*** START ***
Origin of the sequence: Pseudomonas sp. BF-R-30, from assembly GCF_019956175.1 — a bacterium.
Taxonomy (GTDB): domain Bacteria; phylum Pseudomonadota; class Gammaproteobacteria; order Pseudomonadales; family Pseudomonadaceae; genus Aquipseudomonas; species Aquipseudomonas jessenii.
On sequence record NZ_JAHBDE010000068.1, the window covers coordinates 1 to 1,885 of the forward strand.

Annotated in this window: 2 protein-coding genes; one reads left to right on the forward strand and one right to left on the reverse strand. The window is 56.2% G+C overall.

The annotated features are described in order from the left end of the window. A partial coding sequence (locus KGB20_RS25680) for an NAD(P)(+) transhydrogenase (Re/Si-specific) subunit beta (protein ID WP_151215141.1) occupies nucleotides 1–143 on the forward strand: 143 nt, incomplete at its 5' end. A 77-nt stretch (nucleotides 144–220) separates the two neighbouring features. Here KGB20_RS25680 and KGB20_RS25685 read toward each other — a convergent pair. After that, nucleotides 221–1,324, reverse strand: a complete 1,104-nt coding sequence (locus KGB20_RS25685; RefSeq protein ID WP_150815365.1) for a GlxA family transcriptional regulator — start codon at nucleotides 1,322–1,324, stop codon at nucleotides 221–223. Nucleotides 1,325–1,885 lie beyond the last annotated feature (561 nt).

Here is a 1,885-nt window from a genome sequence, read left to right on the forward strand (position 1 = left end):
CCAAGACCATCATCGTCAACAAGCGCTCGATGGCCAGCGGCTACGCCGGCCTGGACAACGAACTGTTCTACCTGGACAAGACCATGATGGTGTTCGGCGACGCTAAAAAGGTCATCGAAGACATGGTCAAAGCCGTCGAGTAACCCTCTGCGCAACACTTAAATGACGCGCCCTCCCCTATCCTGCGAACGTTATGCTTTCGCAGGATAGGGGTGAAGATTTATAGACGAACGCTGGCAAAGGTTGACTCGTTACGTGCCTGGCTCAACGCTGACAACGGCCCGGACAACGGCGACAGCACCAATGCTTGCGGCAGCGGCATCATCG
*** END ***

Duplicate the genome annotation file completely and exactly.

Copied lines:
Origin of the sequence: Pseudomonas sp. BF-R-30, from assembly GCF_019956175.1 — a bacterium.
Taxonomy (GTDB): domain Bacteria; phylum Pseudomonadota; class Gammaproteobacteria; order Pseudomonadales; family Pseudomonadaceae; genus Aquipseudomonas; species Aquipseudomonas jessenii.
On sequence record NZ_JAHBDE010000068.1, the window covers coordinates 1 to 1,885 of the forward strand.

Annotated in this window: 2 protein-coding genes; one reads left to right on the forward strand and one right to left on the reverse strand. The window is 56.2% G+C overall.

The annotated features are described in order from the left end of the window. A partial coding sequence (locus KGB20_RS25680) for an NAD(P)(+) transhydrogenase (Re/Si-specific) subunit beta (protein ID WP_151215141.1) occupies nucleotides 1–143 on the forward strand: 143 nt, incomplete at its 5' end. A 77-nt stretch (nucleotides 144–220) separates the two neighbouring features. Here KGB20_RS25680 and KGB20_RS25685 read toward each other — a convergent pair. After that, nucleotides 221–1,324, reverse strand: a complete 1,104-nt coding sequence (locus KGB20_RS25685; RefSeq protein ID WP_150815365.1) for a GlxA family transcriptional regulator — start codon at nucleotides 1,322–1,324, stop codon at nucleotides 221–223. Nucleotides 1,325–1,885 lie beyond the last annotated feature (561 nt).

Here is a 1,885-nt window from a genome sequence, read left to right on the forward strand (position 1 = left end):
CCAAGACCATCATCGTCAACAAGCGCTCGATGGCCAGCGGCTACGCCGGCCTGGACAACGAACTGTTCTACCTGGACAAGACCATGATGGTGTTCGGCGACGCTAAAAAGGTCATCGAAGACATGGTCAAAGCCGTCGAGTAACCCTCTGCGCAACACTTAAATGACGCGCCCTCCCCTATCCTGCGAACGTTATGCTTTCGCAGGATAGGGGTGAAGATTTATAGACGAACGCTGGCAAAGGTTGACTCGTTACGTGCCTGGCTCAACGCTGACAACGGCCCGGACAACGGCGACAGCACCAATGCTTGCGGCAGCGGCATCATCG